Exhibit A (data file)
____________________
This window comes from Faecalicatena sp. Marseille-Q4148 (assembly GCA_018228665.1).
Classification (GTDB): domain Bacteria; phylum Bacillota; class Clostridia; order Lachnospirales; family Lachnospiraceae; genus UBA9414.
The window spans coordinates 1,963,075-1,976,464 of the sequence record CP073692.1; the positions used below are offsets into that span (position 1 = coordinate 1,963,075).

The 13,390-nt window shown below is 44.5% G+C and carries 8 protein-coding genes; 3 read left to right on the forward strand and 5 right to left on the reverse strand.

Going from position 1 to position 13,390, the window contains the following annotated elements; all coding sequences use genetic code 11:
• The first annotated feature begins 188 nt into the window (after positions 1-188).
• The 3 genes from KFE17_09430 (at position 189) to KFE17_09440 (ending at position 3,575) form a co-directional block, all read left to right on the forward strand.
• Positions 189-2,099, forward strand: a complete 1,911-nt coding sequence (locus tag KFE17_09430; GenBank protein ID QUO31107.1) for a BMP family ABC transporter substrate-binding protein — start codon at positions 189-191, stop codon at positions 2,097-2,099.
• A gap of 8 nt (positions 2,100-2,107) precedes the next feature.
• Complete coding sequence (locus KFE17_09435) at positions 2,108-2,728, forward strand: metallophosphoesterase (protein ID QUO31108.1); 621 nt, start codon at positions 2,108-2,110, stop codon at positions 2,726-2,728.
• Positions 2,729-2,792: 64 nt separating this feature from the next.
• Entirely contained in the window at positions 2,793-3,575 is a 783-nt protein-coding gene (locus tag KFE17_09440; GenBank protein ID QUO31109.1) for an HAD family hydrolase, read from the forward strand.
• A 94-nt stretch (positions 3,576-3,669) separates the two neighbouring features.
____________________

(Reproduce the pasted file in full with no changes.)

This window comes from Faecalicatena sp. Marseille-Q4148 (assembly GCA_018228665.1).
Classification (GTDB): domain Bacteria; phylum Bacillota; class Clostridia; order Lachnospirales; family Lachnospiraceae; genus UBA9414.
The window spans coordinates 1,963,075-1,976,464 of the sequence record CP073692.1; the positions used below are offsets into that span (position 1 = coordinate 1,963,075).

The 13,390-nt window shown below is 44.5% G+C and carries 8 protein-coding genes; 3 read left to right on the forward strand and 5 right to left on the reverse strand.

Going from position 1 to position 13,390, the window contains the following annotated elements; all coding sequences use genetic code 11:
• The first annotated feature begins 188 nt into the window (after positions 1-188).
• The 3 genes from KFE17_09430 (at position 189) to KFE17_09440 (ending at position 3,575) form a co-directional block, all read left to right on the forward strand.
• Positions 189-2,099, forward strand: a complete 1,911-nt coding sequence (locus tag KFE17_09430; GenBank protein ID QUO31107.1) for a BMP family ABC transporter substrate-binding protein — start codon at positions 189-191, stop codon at positions 2,097-2,099.
• A gap of 8 nt (positions 2,100-2,107) precedes the next feature.
• Complete coding sequence (locus KFE17_09435) at positions 2,108-2,728, forward strand: metallophosphoesterase (protein ID QUO31108.1); 621 nt, start codon at positions 2,108-2,110, stop codon at positions 2,726-2,728.
• Positions 2,729-2,792: 64 nt separating this feature from the next.
• Entirely contained in the window at positions 2,793-3,575 is a 783-nt protein-coding gene (locus tag KFE17_09440; GenBank protein ID QUO31109.1) for an HAD family hydrolase, read from the forward strand.
• A 94-nt stretch (positions 3,576-3,669) separates the two neighbouring features.